This wonderful four-disc, 105-track box of postwar Afro-American gospel releases from the 1940s and 1950s was compiled by record collector and gospel historian Opal Louis Nations, and it perfectly captures what was surely a golden age for black gospel. Gospel as we now know it emerged in the South in the early '30s, an outgrowth of the right to assemble and the advent of gospel songwriters like Thomas A. Dorsey (who had sung previously in the secular arena as Georgia Tom), who brought the blues to church, tossed in some ragtime piano rhythms, and almost single-handedly created the genre to the point that his compositions were simply known as "Dorseys.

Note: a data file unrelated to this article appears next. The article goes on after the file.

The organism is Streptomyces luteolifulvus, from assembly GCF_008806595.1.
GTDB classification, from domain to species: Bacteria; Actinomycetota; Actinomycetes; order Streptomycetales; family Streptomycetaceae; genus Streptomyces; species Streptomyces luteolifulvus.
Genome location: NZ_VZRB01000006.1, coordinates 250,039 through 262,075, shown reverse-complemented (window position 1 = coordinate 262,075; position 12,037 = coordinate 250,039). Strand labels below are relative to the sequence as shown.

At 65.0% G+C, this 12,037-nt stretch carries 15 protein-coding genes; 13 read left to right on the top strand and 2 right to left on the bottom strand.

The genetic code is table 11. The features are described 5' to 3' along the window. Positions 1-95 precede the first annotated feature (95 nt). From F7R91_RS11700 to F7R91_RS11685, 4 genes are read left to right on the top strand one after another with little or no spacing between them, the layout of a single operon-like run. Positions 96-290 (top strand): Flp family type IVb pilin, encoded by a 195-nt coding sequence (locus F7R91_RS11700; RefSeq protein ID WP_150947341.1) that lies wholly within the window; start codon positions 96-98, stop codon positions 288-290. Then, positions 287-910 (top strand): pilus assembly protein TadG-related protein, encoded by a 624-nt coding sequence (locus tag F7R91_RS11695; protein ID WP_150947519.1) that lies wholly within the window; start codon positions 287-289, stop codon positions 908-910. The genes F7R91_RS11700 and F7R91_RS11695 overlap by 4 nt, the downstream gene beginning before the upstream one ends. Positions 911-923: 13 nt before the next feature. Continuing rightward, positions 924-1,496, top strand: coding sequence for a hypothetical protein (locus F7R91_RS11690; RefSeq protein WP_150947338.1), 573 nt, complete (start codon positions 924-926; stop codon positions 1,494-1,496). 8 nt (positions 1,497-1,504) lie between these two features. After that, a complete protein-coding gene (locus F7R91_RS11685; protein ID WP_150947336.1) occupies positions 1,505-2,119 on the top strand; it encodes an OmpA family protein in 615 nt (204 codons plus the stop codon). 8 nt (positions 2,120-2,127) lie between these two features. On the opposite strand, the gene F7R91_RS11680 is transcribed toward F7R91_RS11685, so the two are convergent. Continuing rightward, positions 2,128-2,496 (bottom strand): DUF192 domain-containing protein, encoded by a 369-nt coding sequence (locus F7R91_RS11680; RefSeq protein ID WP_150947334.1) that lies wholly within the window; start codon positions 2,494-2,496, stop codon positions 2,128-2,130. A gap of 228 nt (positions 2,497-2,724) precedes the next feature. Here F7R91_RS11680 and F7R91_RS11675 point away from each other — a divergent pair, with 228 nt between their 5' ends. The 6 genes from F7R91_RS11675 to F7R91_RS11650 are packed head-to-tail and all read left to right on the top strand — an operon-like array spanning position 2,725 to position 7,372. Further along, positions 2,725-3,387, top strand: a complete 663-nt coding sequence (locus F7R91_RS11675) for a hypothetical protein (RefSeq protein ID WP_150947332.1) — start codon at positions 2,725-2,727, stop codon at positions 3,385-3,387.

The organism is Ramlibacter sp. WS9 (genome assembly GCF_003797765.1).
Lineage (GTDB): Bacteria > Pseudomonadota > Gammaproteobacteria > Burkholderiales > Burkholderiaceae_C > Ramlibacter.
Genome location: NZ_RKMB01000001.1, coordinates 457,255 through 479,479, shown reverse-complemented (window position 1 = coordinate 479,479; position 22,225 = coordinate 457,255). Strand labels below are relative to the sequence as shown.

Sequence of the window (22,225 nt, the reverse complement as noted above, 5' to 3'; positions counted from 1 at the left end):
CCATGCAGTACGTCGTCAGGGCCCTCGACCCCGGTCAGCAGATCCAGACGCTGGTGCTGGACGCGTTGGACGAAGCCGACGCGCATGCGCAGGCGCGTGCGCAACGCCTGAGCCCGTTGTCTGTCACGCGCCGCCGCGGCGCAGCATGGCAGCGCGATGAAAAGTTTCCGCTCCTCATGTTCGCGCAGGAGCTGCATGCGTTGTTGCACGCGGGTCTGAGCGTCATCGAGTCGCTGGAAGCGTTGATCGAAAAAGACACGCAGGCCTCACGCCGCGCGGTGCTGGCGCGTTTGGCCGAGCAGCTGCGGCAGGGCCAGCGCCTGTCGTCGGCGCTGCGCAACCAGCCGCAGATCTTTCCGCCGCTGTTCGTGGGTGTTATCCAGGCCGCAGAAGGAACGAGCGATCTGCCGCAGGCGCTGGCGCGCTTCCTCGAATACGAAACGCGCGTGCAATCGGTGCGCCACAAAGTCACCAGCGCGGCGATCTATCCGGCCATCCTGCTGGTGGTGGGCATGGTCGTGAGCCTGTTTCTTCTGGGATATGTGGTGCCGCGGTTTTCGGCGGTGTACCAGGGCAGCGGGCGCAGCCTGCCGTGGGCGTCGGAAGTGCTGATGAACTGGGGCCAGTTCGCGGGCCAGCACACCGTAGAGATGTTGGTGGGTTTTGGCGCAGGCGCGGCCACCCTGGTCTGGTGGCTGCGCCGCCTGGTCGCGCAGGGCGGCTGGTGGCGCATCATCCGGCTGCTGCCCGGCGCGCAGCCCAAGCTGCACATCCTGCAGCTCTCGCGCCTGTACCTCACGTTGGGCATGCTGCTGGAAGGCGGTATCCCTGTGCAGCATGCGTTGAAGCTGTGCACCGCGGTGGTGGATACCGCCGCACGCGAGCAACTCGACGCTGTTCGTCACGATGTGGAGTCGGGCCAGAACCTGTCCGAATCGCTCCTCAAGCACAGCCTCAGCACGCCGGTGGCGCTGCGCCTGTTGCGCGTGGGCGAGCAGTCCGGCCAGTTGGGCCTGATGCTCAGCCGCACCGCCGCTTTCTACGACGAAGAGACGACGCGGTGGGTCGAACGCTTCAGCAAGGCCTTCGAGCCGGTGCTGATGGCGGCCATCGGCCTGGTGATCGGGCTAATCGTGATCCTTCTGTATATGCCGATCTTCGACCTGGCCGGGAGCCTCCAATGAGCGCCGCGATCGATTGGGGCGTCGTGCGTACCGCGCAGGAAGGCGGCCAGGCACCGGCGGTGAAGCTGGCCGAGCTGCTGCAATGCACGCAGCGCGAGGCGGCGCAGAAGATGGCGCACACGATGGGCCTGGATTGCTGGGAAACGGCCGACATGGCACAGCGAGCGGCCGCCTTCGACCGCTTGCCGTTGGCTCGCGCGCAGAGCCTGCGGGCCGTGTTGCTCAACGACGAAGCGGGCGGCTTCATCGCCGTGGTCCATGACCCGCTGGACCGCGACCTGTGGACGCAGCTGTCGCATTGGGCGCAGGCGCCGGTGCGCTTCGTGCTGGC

With Big Beautiful Dark and Scary, the Bang on a Can All-Stars show off their blazing speed, polyrhythmic virtuosity and all-world versatility in a return to the core Bang on a Can sound - an uncategorizable supermix of classical and electric instruments that is part classical ensemble, part rock band, and part jazz sextet. The album is the first in a decade that features the All-Stars exclusively, rather than as part of a collaborative project. Each of the pieces on the double-CD calls upon a different kind of virtuosity, demonstrating the range of musical abilities and experiences arguably unique to this ensemble. Recorded in New York City, all of the music on Big Beautiful Dark and Scary (including the arrangements of the works by Conlon Nancarrow) were written for and premiered by the Bang on a Can All-Stars.